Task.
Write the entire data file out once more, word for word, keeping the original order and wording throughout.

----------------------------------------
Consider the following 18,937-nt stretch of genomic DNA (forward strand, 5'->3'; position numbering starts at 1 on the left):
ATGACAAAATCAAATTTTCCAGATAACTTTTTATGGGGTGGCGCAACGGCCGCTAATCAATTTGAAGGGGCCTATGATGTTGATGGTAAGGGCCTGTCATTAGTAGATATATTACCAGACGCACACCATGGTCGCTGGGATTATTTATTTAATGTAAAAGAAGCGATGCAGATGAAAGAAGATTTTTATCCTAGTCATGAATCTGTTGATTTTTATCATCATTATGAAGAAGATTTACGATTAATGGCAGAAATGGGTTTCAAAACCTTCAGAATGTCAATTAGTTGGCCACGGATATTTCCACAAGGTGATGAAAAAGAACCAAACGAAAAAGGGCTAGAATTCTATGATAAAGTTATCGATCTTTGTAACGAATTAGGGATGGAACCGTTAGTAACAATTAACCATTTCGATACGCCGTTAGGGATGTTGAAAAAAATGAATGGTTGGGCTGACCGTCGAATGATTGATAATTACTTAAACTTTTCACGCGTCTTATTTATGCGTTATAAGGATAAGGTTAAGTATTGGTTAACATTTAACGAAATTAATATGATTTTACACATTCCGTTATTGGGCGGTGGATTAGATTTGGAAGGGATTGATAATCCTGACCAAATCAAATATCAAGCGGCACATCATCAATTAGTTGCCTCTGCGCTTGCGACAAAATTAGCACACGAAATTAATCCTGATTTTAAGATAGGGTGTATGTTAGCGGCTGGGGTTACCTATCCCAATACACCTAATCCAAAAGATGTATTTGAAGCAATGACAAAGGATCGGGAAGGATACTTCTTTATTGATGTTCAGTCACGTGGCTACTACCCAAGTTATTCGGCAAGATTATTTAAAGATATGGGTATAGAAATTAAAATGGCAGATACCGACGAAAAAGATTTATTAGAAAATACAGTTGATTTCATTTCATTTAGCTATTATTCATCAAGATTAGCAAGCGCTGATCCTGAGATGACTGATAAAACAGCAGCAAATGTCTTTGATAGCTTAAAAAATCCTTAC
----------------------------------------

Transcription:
Consider the following 18,937-nt stretch of genomic DNA (forward strand, 5'->3'; position numbering starts at 1 on the left):
ATGACAAAATCAAATTTTCCAGATAACTTTTTATGGGGTGGCGCAACGGCCGCTAATCAATTTGAAGGGGCCTATGATGTTGATGGTAAGGGCCTGTCATTAGTAGATATATTACCAGACGCACACCATGGTCGCTGGGATTATTTATTTAATGTAAAAGAAGCGATGCAGATGAAAGAAGATTTTTATCCTAGTCATGAATCTGTTGATTTTTATCATCATTATGAAGAAGATTTACGATTAATGGCAGAAATGGGTTTCAAAACCTTCAGAATGTCAATTAGTTGGCCACGGATATTTCCACAAGGTGATGAAAAAGAACCAAACGAAAAAGGGCTAGAATTCTATGATAAAGTTATCGATCTTTGTAACGAATTAGGGATGGAACCGTTAGTAACAATTAACCATTTCGATACGCCGTTAGGGATGTTGAAAAAAATGAATGGTTGGGCTGACCGTCGAATGATTGATAATTACTTAAACTTTTCACGCGTCTTATTTATGCGTTATAAGGATAAGGTTAAGTATTGGTTAACATTTAACGAAATTAATATGATTTTACACATTCCGTTATTGGGCGGTGGATTAGATTTGGAAGGGATTGATAATCCTGACCAAATCAAATATCAAGCGGCACATCATCAATTAGTTGCCTCTGCGCTTGCGACAAAATTAGCACACGAAATTAATCCTGATTTTAAGATAGGGTGTATGTTAGCGGCTGGGGTTACCTATCCCAATACACCTAATCCAAAAGATGTATTTGAAGCAATGACAAAGGATCGGGAAGGATACTTCTTTATTGATGTTCAGTCACGTGGCTACTACCCAAGTTATTCGGCAAGATTATTTAAAGATATGGGTATAGAAATTAAAATGGCAGATACCGACGAAAAAGATTTATTAGAAAATACAGTTGATTTCATTTCATTTAGCTATTATTCATCAAGATTAGCAAGCGCTGATCCTGAGATGACTGATAAAACAGCAGCAAATGTCTTTGATAGCTTAAAAAATCCTTAC